Weight Management Diet Calorie Controlled Diets Bariatric/Gastric Bypass Diet

25 Treatment Algorithm for Assessment of Overweight and Obesity
Patient Encounter Hx of >25 BMI? BMI taken in past 2 years? Measure weight, height, and waist circumference Calculate BMI Periodic Weight Check Assess risk factors BMI > 25 or waist circumference >88 cm (F) >102 cm (M) BMI>30 or BMI or waist circumference > 88 cm F >102 cm AND 2 risk factors Does patient want to lose weight? Clinician & patient devise goals & treatment strategy for weight loss a& risk factor control Progress being made/goal achieved? Hx BMI > 25? Brief reinforcement or education on weight management Advise to maintain weight & address other risk factors Assess reasons for failure to lose weight Maintenance: Diet therapy Behavior therapy Physical activity Yes No Treatment Algorithm for Assessment of Overweight and Obesity Source: National Heart, Lung and Blood Institute (part of the National Institutes of Health & U.S. Dept of Health and Human Services) and North American Association for the Study of Obesity. Oct The Practical Guide: Identification, Evaluation, and Treatment of Overweight and Obesity in Adults.

26 Chapter 5 Diets for Weight Management
Weight Management Diet Calorie Controlled Diets Bariatric/Gastric Bypass Diet

27 Chapter 5 Diets for Weight Management
Weight Management Diet Calorie Controlled Diets Bariatric/Gastric Bypass Diet

28 Bariatric/Gastric Bypass Diet Roux-en-Y procedure
Eat 1-3 “meals” per day, snack rules vary Consume max of 2-4 Tbsp per “meal” Consume max of 60 gm protein daily No liquids with meals and 30 minutes before and after eating solids Take small bites, chew 25 times per bite Consume at least 64 oz water daily Do not use straws

29 Chapter 6 Diets for Diabetes
Deletion of Limited Concentrated Sweets (LCS) Diet Consistent Carbohydrate Diet Menu Planning Guidelines Gestational Diabetes Meal Plan Treatment of Hypoglycemia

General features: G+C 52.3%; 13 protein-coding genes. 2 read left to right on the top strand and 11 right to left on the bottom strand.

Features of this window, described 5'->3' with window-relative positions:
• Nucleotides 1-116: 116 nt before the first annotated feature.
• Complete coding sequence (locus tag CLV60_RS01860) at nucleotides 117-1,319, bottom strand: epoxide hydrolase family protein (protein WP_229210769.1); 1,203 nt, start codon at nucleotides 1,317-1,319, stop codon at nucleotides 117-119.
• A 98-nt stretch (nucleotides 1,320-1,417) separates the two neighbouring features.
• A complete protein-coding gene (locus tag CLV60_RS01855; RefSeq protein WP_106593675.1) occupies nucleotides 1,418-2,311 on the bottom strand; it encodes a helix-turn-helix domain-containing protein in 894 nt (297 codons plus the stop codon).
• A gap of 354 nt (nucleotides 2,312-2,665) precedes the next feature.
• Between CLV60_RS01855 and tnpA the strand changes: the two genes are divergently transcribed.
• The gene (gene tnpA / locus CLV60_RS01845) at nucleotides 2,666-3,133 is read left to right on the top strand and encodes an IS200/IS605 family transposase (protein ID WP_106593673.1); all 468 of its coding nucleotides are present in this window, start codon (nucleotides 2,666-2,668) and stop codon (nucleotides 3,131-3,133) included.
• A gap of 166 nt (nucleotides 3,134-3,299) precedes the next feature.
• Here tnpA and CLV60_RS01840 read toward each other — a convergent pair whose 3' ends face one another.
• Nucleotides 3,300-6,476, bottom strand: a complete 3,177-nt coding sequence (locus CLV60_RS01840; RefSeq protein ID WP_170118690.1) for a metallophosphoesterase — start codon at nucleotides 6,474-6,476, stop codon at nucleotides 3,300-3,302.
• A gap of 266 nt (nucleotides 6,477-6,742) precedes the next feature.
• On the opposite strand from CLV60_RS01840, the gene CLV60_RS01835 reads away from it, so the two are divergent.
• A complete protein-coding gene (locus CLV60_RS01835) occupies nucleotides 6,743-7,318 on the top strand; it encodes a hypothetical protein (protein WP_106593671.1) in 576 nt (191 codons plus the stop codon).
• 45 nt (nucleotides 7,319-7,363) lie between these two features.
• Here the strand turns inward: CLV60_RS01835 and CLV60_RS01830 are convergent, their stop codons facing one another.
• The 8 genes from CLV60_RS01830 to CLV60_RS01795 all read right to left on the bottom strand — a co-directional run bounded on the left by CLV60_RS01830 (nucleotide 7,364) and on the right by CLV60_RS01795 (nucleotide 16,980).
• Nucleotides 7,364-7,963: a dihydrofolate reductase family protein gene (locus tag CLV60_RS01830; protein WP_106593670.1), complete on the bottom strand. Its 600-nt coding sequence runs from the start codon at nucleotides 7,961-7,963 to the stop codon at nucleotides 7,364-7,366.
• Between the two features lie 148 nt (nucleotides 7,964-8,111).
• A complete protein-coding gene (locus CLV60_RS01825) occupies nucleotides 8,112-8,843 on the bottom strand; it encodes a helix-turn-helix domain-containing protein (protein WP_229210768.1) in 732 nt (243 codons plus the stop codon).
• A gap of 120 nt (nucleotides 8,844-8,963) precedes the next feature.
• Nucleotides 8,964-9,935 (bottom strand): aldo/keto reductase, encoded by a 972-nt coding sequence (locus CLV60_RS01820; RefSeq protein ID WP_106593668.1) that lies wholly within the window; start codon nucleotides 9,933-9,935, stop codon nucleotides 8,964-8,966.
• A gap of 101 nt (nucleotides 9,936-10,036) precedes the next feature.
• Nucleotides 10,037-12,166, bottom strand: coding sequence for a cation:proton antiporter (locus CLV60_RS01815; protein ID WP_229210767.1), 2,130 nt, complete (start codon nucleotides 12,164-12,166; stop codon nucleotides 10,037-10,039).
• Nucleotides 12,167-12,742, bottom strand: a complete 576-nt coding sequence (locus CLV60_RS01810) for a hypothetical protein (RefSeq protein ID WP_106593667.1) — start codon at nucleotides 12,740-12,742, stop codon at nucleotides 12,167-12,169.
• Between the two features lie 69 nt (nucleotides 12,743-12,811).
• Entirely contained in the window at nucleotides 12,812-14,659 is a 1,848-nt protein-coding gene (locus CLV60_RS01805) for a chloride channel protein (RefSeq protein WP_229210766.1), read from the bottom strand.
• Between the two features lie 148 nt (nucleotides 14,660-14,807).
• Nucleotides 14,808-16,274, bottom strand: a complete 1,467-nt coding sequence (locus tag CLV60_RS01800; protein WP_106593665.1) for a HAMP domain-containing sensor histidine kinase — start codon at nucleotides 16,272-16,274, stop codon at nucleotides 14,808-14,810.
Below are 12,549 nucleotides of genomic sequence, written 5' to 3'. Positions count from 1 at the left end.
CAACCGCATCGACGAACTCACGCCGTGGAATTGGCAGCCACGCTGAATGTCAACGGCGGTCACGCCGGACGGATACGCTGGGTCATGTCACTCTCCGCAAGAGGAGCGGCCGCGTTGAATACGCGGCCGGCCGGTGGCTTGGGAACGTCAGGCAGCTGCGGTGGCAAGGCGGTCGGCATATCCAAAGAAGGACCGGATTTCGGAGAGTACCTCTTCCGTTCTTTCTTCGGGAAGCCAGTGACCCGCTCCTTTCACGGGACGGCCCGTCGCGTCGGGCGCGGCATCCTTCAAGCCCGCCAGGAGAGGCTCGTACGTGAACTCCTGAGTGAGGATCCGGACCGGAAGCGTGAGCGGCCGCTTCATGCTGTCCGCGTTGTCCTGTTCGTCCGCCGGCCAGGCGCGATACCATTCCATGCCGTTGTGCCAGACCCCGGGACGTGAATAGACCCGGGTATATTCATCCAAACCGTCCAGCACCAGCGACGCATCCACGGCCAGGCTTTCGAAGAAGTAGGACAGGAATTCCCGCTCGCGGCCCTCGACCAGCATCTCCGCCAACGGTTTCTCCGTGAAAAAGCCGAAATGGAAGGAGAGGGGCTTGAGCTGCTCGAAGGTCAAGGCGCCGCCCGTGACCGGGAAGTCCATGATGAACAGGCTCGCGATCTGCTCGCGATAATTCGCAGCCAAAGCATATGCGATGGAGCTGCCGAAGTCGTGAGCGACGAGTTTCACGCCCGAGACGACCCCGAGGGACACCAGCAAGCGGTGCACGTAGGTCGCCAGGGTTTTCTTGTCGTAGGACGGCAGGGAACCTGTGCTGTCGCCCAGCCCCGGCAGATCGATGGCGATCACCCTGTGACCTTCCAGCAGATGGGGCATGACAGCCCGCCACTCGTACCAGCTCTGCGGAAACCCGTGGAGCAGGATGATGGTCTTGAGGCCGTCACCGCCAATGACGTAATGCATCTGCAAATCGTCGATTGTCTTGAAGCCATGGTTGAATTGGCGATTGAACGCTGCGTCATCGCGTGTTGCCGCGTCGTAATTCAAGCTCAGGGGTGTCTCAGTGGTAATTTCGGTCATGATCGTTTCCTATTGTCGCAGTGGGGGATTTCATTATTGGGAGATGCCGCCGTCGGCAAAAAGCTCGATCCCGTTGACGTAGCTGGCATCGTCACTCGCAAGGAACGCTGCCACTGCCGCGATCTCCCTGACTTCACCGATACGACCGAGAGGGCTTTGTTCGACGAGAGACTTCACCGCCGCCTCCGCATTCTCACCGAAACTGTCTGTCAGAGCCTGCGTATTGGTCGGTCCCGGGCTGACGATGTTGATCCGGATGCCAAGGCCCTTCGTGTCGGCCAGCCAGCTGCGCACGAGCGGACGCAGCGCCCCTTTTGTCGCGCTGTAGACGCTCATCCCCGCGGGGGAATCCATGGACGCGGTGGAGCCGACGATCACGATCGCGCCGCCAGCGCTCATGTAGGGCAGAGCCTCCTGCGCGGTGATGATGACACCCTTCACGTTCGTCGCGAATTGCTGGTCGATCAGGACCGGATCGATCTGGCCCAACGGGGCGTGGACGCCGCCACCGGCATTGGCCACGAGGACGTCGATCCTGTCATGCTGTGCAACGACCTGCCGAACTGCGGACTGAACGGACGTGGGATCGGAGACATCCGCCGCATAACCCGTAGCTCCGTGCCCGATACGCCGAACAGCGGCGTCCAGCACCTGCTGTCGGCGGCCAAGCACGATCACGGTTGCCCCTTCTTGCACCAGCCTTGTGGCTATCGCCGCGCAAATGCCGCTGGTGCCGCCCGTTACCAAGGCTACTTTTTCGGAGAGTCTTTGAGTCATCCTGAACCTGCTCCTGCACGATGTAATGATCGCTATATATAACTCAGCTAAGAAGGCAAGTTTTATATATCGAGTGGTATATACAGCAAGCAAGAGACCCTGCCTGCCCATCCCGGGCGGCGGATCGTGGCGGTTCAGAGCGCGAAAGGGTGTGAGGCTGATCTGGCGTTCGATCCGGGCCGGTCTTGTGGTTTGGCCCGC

30 American Dietetics Association position statement (2001)
“Providing adequate nutrition is the primary concern for the residents of long-term care facilities if malnutrition is to be prevented or corrected. Experience has shown that residents eat better when they are given less-restrictive diets with regular foods… with consistent amounts of carbohydrate at meals and snacks….”

31 Chapter 6 Diets for Diabetes
Deletion of Limited Concentrated Sweets (LCS) Diet Consistent Carbohydrate Diet Menu Planning Guidelines Gestational Diabetes Meal Plan Treatment of Hypoglycemia

32 Menu Planning Carbohydrate Choices Grams of Carbohydrate Carbohydrate Ranges 1 15 11-20 2 30 26-35 3 45 41-50 4 60 56-65 5 75 71-80

33 Conversion Guide Total Carbohydrate Grams Carbohydrate Choices 0-5 6-10 11-20 1 21-25 1 ½ 26-35 2 36-40 2 ½ 41-50 3 51-55 3 ½ 55-65 4 66-70 4 ½ 71-80 5 81-85 5 ½ 85-95 6

34 SUGGESTED MENU PLAN FOR CONSISTENT CARBOHYDRATE DIET
(Select from foods described) MEAL PATTERN CONSISTENT CARBOHYDRATE DIET GENERAL DIET Breakfast 5 carbohydrate choices= ~75 grams carbohydrate ½ cup orange juice (1 choice) ½ cup oatmeal (1 choice) 1 slice toast (1 choice) 1 egg 1 cup milk (1 choice) 1 Tbsp regular jelly (1 choice) 1 tsp margarine coffee ½ cup orange juice ½ cup oatmeal 1 slice toast 1 cup milk 1 Tbsp jelly Lunch or Supper 5 carbohydrate choices = 3 oz roast beef ½ cup mashed potatoes (1 choice) ½ cup broccoli 1 dinner roll (1 choice) 2 tsp margarine 2x2 brownie/frosting (2 choices) ½ cup mashed potatoes ½ cup broccoli 1 dinner roll 2x2 brownie/frosting

35 Chapter 7 Fat Restricted Diets
Low Fat Diet (40-50 g fat) Cholesterol/Saturated Fat Restricted Diet (NCEP/AHA Diet: less than 200 mg cholesterol, 25-35% of calories from fat)

36 Chapter 8 Sodium Restricted Diets
No Added Salt Diet (3,000-4,000 mg sodium) Low Sodium Diet (2,000 mg sodium)

37 Chapter 9 Diets for Renal and Liver Disease
Protein and Electrolyte Controlled Diet Modified Renal Diet Fluid Restrictions

38 Chapter 9 Diets for Renal and Liver Disease
Protein and Electrolyte Controlled Diet Modified Renal Diet Fluid Restrictions

39 “The Modified Renal Diet may be prescribed for individuals with End-Stage Renal Disease (ESRD) who are on dialysis and reside in a long-term health care setting.”

40 Modified Renal Diet “The use of a standardized menu in the LTC setting make it possible to individualize the person’s nutritional needs based on their biochemistry.”

41 Modified Renal Diet Principles
Energy Carbohydrates Protein Sodium Phosphorus Potassium Fluids

42 Energy Adequate caloric intake is essential
Ensure food substitutions provide the same energy as those provided in the General diet

43 2. Carbohydrates The addition of refined carbohydrates and simple sugars, i.e. desserts, can be useful in achieving adequate protein-sparing calories. If the person has diabetes, refer to the Consistent Carbohydrate Diet.

44 3. Protein Protein requirements are higher for persons on dialysis
Double egg portion at breakfast Large portion of meat at midday and evening meal Meat sandwich for snack